Rain levels in Houston could surpass that of Ohio’s yearly rain total

The Texas state flag and American flag wave in the wind over an area of debris left behind in the wake of Hurricane Harvey, Sunday, Aug. 27, 2017, in Rockport, Texas. (AP Photo/Eric Gay)

DAYTON, Ohio (WDTN) – Tropical storms Harvey continues to pound the gulf coast with heavy rain.

The National Weather Service is predicting upwards of 50 inches of rain for Southeast Texas before Harvey weakens.  Some are calling it the most catastrophic flooding disaster in recent history.

The waves of torrential downpour over the weekend has put major highways and streets underwater, shut down airports and businesses in the region as tropical storm Harvey continues to hover over the southeast Texas.

Chief engineer Kurt Rinehart with the Miami Conservancy District told 2 NEWS there are several measures in place to prevent mass flooding in our area including dry dams, levees and channels to keep water out.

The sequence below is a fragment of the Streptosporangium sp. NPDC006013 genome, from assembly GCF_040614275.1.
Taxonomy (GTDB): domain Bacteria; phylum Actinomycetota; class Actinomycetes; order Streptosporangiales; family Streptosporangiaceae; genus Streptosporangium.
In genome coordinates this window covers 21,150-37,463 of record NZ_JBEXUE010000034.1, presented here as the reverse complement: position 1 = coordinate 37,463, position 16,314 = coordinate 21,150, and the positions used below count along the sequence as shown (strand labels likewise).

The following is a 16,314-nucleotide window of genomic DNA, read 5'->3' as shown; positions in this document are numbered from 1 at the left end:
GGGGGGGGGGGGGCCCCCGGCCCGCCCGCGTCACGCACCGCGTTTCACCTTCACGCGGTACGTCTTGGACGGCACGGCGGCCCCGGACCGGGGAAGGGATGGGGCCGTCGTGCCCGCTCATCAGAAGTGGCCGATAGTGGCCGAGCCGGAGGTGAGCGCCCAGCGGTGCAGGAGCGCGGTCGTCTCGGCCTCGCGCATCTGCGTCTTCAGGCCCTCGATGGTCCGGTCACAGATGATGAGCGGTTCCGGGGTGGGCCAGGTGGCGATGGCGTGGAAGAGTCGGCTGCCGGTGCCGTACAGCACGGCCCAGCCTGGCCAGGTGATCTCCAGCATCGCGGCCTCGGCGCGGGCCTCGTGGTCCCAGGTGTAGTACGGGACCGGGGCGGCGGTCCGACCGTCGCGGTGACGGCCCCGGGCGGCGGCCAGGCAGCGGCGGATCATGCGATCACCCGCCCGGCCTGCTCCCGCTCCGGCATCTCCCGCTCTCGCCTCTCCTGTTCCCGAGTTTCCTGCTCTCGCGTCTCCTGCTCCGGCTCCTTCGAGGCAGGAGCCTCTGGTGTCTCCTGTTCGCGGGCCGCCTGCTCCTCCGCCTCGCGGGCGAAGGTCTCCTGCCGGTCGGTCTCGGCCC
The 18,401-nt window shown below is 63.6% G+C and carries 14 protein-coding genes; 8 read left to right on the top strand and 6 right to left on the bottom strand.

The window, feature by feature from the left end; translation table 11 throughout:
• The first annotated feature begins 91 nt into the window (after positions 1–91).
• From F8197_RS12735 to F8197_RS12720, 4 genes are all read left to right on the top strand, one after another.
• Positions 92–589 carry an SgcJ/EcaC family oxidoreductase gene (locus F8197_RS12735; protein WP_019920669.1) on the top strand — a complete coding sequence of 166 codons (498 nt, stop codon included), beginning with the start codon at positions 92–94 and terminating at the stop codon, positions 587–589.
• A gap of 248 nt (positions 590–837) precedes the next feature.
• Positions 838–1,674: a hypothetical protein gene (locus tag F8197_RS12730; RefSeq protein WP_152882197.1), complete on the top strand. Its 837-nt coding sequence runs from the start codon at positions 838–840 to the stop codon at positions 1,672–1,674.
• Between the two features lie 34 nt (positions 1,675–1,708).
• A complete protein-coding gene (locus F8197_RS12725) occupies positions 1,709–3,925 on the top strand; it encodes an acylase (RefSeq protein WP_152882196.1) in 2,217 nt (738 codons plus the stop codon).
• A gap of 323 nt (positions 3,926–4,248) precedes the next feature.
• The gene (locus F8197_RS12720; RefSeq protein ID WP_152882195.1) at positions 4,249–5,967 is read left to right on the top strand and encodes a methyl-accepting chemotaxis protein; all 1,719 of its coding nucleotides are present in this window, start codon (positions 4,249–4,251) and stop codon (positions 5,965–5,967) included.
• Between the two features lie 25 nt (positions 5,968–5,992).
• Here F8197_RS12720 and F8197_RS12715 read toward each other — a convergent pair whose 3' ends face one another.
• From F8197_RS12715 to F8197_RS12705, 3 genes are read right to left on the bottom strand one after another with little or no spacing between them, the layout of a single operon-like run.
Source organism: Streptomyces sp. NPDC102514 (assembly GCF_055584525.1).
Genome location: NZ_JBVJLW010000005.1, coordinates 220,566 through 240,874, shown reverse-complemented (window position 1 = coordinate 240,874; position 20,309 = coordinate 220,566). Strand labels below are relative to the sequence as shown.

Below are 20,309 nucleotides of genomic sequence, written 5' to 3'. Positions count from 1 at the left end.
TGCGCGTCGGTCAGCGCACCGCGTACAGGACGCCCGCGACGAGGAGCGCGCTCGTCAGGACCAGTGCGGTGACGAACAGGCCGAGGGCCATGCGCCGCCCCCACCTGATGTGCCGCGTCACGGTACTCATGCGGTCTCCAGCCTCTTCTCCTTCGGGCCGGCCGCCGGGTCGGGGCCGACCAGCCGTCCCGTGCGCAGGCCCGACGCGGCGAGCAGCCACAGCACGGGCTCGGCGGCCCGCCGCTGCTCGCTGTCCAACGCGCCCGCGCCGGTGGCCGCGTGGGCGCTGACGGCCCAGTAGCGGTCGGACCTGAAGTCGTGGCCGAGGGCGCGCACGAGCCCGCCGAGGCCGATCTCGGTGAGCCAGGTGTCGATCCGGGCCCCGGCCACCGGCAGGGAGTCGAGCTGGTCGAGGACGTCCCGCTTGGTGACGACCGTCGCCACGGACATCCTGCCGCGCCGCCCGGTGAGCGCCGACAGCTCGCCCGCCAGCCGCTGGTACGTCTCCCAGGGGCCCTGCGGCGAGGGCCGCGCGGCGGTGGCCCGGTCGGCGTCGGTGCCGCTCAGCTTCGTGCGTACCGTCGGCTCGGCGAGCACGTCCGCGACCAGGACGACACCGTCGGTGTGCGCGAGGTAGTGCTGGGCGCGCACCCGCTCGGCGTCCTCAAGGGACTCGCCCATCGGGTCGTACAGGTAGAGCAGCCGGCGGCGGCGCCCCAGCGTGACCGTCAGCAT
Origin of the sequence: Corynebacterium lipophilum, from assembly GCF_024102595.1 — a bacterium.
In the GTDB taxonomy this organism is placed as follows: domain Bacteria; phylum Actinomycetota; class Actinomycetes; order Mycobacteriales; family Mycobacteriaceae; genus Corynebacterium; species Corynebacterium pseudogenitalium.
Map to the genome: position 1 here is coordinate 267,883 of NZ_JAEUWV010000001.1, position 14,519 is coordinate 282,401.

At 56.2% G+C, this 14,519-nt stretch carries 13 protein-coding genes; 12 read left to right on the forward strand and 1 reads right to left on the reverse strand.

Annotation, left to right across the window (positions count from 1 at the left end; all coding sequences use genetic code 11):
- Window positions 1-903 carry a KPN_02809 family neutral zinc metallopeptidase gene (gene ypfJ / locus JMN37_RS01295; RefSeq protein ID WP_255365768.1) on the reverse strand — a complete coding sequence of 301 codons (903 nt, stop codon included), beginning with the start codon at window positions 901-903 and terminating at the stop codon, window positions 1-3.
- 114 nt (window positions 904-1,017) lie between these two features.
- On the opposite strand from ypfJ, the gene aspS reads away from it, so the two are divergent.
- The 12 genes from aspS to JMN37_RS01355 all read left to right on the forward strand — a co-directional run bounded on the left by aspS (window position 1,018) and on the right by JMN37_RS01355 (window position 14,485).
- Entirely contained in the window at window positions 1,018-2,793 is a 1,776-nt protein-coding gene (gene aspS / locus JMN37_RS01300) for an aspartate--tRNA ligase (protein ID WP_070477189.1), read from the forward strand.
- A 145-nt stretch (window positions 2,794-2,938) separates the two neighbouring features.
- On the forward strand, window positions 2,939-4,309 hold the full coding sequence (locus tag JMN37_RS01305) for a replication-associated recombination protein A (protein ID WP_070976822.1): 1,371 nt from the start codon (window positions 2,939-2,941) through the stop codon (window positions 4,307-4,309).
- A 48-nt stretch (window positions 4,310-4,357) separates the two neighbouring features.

He said 50 inches of rain would cripple any city.

“Take an area like Houston where they get a lot more rain fall than we get and 50 inches is really, even for an area that gets a lot of rain, an incredible amount of rain and difficult to plan for and handle.  In our area we’re, like I said, we’re designed to handle about 14 inches of rain, which is much greater than the largest amount we’ve ever received,” Rinehart said.

Rinehart explained that during the Great Miami Flood of 1913 they had approximately 8-11 inches of rain.

Ohio gets about 40 inches of rain annually.  Southeast Texas could see that much and more in a matter of 5 days.

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